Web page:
Mood: It’s hot outside. Dutch people don’t like excess heat.
Listening to: 9XM music videos. I think Bol Bachchan may be my new favorite song. I can’t get it out of my head anyhow.
Today is an ode to breakfast. You know, the meal your mother told you never, ever to skip. Indians take a totally different approach to breakfast than Americans do. Americans are all about sweet and fatty for breakfast. Almost all breakfast there has lots o sweet. A typical breakfast in the US would be a bowl of sweetened cereal, scrambled eggs, toast with jam, pancakes with syup, waffles with syrup, ham, bacon, or any combination of the above. An average South Indian breakfast would consist of Upma (savory cream of wheat with spices and vegetables) and pickle or sambar, idlis (steamed rice cakes) with sambar (thin spiced dal with vegetables), dosa (very thin crepes) served with sambar or chutney (savory thick sauce made from tomatoes, coconut, or mint and cilantro), fruit, coffee, tea, or any combination of those above. Mostly savory stuff. I LOVE South Indian breakfasts, but it took me a long time to get used to not eating uber sweetened stuff.
When my inlaws came to visit me in the US when I was pregnant with my second daughter, I noticed with interest that they ate oatmeal for breakfast every day. My mother in law especially is very health conscious. I used to eat oatmeal when I was a kid and liked it okay, but it was the presweetened flavored packet type. I thought maybe it would be a great idea to get started with that again. After we moved to India, I had to figure out how to make regular oatmeal (there are no pre-sweetened packets here) and to tweak my recipe a bit. Here’s how I make oatmeal if you’re interested in trying it. It’s pretty awesome. I've heard both sides of the argument with oatmeal - it can either keep you full or make you hungry. For me, it keeps me full, which is awesome in ensuring I don't really feel like snacking before lunch.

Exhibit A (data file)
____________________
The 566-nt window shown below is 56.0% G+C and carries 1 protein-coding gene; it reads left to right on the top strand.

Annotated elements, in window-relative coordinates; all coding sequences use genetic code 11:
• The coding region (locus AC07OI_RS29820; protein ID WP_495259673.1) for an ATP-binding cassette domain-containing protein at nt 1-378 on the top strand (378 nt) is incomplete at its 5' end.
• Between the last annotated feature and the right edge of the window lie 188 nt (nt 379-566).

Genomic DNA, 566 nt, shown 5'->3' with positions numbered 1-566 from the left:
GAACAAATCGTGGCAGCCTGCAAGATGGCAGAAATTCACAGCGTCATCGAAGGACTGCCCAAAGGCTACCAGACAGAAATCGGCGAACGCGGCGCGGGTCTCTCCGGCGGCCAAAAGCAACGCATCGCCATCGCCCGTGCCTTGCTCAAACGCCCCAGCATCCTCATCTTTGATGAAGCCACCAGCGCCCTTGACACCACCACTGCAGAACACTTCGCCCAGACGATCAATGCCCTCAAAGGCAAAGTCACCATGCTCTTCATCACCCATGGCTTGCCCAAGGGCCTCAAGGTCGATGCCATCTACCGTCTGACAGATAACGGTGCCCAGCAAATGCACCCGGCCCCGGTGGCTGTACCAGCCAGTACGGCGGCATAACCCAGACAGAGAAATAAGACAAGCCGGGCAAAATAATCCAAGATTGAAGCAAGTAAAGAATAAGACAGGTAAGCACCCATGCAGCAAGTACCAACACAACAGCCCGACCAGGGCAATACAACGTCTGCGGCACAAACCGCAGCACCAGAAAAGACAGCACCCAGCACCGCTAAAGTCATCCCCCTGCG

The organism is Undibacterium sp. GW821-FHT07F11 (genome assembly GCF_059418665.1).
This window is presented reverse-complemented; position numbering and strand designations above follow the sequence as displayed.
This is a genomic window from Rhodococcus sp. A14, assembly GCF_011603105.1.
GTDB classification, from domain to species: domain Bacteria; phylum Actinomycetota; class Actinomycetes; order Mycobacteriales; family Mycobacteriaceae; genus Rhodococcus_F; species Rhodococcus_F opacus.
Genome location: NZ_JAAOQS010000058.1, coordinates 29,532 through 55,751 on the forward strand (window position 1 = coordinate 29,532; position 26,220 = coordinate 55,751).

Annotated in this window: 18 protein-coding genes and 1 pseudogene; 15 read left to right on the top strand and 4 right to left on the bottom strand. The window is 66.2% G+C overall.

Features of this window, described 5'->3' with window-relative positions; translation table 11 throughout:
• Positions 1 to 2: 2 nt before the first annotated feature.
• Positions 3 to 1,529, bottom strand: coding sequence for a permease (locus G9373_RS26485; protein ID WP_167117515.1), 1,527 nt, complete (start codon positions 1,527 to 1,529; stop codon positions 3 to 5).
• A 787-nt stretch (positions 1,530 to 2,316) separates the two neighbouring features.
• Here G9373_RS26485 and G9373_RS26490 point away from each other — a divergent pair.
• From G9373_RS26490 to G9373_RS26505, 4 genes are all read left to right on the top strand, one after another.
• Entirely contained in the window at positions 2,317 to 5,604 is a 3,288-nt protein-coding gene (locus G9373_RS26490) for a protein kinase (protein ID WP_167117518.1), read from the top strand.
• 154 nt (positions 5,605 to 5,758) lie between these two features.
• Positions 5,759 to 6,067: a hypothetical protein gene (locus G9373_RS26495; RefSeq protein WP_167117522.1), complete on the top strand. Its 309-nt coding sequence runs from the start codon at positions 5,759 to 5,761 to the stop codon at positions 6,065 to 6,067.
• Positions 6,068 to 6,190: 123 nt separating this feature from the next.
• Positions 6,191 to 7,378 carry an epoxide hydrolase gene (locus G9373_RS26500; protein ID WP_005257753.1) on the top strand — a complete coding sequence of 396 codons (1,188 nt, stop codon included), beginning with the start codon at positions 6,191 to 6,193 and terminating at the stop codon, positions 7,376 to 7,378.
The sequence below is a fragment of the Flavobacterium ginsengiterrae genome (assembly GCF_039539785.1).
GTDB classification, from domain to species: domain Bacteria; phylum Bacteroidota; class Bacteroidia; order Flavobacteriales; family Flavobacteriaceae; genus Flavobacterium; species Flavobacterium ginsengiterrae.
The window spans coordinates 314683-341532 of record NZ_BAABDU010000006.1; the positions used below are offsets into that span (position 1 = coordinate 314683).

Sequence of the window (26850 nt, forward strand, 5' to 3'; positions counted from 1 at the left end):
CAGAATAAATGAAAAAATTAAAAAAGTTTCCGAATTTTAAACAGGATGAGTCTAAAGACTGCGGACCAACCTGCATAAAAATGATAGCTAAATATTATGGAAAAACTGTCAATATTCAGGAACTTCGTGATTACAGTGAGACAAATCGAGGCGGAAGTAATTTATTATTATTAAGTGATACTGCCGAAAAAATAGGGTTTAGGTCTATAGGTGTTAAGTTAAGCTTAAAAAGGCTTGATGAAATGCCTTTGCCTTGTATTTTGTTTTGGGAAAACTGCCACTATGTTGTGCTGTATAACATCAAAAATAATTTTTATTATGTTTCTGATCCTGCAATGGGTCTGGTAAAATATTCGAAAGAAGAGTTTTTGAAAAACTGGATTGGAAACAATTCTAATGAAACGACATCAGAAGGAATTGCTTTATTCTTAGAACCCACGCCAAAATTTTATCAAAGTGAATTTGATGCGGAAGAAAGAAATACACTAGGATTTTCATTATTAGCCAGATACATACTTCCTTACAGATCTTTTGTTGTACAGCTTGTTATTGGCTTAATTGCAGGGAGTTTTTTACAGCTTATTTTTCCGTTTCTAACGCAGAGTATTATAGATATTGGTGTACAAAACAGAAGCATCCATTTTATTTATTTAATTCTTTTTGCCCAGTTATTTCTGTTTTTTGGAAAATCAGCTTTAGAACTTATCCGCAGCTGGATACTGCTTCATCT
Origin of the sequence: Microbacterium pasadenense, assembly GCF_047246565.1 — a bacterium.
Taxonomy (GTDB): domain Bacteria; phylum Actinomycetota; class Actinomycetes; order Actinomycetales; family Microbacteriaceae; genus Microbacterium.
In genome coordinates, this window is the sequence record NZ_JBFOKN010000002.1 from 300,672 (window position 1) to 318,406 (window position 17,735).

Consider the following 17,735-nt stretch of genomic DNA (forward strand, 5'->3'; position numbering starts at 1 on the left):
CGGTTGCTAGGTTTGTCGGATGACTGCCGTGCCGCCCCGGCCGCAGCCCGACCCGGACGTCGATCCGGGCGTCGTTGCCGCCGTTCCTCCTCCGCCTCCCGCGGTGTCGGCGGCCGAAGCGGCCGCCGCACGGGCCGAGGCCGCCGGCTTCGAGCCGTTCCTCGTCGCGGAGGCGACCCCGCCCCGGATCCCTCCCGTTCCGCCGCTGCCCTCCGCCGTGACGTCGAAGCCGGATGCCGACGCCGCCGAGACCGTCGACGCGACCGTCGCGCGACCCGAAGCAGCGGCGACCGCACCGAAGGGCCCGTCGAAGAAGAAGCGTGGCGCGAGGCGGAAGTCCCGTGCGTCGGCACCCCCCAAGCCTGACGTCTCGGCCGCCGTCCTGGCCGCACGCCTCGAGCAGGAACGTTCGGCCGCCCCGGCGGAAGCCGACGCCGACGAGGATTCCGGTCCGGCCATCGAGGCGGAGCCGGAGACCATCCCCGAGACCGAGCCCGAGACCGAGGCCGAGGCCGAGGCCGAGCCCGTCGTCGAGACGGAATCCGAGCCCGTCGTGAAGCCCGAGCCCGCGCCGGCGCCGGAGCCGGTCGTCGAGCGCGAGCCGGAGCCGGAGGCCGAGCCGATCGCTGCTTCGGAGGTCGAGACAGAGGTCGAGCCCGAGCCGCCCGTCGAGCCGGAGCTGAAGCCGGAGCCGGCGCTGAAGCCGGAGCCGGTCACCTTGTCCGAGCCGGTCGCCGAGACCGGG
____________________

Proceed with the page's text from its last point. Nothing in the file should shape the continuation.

Pick a flavor (I prefer apple cinnamon) Dump 2 packets in a microwave safe bowl (I use glass because I’m suspicious of plastic – true story). Add a few spoons of cranberries (or any other dry fruit that you like, I’m a fan of sour things). Add a few spoons of chopped nuts (almonds are my favorite, but it really doesn’t matter which ones). Add a spoon of ground flax seed. Add enough milk (I prefer skim) to cover by 1/3, or just read the packet directions. Stir a little and cook for 2 minutes in the microwave. Tada! Stir and enjoy. No sugar required as it comes in the mix.
Dump ½ C quick cooking oats in a microwave safe bowl (see above). Add 1 C milk (I prefer skim) milk. Cook in microwave for 2 minutes. Add some chunks of fresh fruit (or dried fruit if you have access to it, we don’t have dried cranberries in India. Boo India.), pineapple and papaya are my favorite, but not together. Mango is also awesome. I have yet to ever get apple to cook correctly. Add 1 spoon sugar (this is optional, but I’ve never been able to let go the slight sweetened flavor in oatmeal). Add a small portion of chopped nuts (again, any kind) and stir well. I haven’t found ground flax in India, but if you have it, add that too – it’s good for you.
So now you know what I’ve been eating for breakfast for the past 6 years. I’m a creature of habit. When I find something I like, I usually stick with it. I’ve also been successful in getting my kids to eat it by adding a little bit of chocolate syrup.
What are your favorite breakfast ideas?